EPJ E Special Issue

"Multi-scale phenomena in complex flows and flowing matter"
We invite you to send your contribution by July 31st, 2015!

Flowing matter lies at the crossroads between industrial processes, fundamental physics, engineering and Earth sciences. Depending on the microscopic mechanisms and correlations, an assembly of molecules or of mesoscopic particles can macroscopically behave like a simple Newtonian fluid, deform elastically like a solid or exhibit complex phenomenology, involving processes such as breakup and/or coalescence. When the internal constituents are active, as for biological entities, collective motions can be observed.

Systems under exam can be at equilibrium, in metastable state or very far from equilibrium, as in the case of turbulent flows.

The Special Issue is open to contributions on topics related to flowing matter, focusing on the coupling between small-scale interactions and large-scale behaviour. The problems we like to address are characterized by diverse nano and microscales (down to the atomistic level), mesoscopic collective behaviour and hydrodynamical spatio-temporal evolutions with complex rheology and strong non-equilibrium properties. From nano to macro scales, the interplay of the dynamics at the different scales still remains challenging. Its understanding requires finding solutions to several difficult open problems: new ideas cross-connecting statistical modeling, experimental and numerical investigations are needed.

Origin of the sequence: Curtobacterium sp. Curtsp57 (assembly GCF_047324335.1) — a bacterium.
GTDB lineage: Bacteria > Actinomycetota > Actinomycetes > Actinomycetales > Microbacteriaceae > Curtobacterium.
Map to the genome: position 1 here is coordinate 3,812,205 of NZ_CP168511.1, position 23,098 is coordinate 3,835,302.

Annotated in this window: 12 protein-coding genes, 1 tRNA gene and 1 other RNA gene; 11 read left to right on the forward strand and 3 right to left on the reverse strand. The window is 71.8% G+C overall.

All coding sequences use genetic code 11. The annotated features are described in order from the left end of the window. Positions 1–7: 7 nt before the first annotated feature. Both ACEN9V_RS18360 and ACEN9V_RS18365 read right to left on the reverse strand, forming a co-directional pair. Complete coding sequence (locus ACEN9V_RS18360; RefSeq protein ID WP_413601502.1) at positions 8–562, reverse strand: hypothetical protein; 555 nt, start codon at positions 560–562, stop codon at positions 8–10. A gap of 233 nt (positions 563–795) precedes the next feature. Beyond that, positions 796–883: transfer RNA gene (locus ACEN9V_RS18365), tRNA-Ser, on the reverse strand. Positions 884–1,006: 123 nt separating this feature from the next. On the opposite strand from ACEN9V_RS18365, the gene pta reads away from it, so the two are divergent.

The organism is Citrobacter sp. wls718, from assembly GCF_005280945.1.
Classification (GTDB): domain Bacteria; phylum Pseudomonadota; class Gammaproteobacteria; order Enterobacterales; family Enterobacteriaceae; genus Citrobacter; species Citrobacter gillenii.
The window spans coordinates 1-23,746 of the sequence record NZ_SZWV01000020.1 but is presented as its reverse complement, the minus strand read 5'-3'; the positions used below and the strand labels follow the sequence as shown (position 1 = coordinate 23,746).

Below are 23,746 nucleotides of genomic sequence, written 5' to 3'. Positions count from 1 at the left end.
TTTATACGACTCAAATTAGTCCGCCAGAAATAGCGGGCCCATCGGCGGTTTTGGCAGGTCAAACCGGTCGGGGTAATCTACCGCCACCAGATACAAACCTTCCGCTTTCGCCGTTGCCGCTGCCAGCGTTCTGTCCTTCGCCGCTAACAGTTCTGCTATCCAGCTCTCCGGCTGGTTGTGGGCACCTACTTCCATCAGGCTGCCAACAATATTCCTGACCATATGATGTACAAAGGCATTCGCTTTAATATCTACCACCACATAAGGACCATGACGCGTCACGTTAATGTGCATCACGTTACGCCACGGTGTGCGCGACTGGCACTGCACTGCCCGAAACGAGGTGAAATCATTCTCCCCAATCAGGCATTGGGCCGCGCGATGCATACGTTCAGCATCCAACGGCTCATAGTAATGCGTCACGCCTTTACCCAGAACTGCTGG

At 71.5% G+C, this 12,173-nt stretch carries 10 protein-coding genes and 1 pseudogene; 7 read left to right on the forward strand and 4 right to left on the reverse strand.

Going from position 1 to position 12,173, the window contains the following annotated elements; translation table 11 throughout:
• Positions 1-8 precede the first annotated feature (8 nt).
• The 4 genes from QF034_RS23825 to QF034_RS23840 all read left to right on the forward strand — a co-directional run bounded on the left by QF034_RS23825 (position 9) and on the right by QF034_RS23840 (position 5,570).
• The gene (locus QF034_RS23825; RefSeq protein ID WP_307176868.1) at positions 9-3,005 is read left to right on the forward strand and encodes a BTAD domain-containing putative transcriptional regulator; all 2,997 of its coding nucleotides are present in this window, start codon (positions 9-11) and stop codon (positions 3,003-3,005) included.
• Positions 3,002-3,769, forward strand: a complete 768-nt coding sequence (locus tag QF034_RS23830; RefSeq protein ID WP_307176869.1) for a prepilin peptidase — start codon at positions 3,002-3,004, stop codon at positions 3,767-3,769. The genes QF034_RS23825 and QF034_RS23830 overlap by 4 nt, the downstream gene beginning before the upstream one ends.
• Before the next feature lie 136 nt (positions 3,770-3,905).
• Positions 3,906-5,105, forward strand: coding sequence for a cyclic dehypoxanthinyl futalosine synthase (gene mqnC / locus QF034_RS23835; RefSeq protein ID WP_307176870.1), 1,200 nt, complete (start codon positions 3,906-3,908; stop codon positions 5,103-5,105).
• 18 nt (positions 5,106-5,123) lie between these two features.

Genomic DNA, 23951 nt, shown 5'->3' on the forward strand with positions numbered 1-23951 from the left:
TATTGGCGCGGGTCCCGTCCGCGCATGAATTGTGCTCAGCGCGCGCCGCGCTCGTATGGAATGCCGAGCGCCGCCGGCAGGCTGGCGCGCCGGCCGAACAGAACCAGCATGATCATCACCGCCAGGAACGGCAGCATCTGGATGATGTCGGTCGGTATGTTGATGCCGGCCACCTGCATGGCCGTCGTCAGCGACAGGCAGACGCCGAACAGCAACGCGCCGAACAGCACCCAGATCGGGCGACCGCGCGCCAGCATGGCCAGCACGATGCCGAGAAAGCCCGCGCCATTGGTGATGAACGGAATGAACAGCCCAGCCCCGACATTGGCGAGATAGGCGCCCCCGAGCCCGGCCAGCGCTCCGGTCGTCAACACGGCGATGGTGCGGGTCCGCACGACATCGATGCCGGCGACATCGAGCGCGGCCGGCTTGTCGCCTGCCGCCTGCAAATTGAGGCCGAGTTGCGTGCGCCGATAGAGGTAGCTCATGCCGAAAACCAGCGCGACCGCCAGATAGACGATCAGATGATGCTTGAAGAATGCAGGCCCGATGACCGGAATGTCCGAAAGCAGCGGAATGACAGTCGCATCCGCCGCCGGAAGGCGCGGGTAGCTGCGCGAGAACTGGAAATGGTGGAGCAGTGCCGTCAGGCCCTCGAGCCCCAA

We invite you to send papers for consideration to the Editorial Office of EPJE https://articlestatus.edpsciences.org/is/epje(or by email to epje@edpsciences.org. Submissions should be clearly identified as intended for the Topical Issue “Multi-scale phenomena in complex flows and flowing matter”, and marked for the attention of the Guest Editors.

Please note that all contributions must be received no later than July 31st, 2015.


We look forward to receiving your submission!

Best regards,

Luca Biferale, Dipartimento di Fisica Università di Roma "Tor Vergata"
Massimo Cencini, Istituto dei Sistemi Complessi, CNR Roma
Alessandra Lanotte, Istituto di Scienze dell'Atmosfera e del Clima, CNR Lecce
Mauro Sbragaglia, Dipartimento di Fisica, Università di Roma "Tor Vergata"



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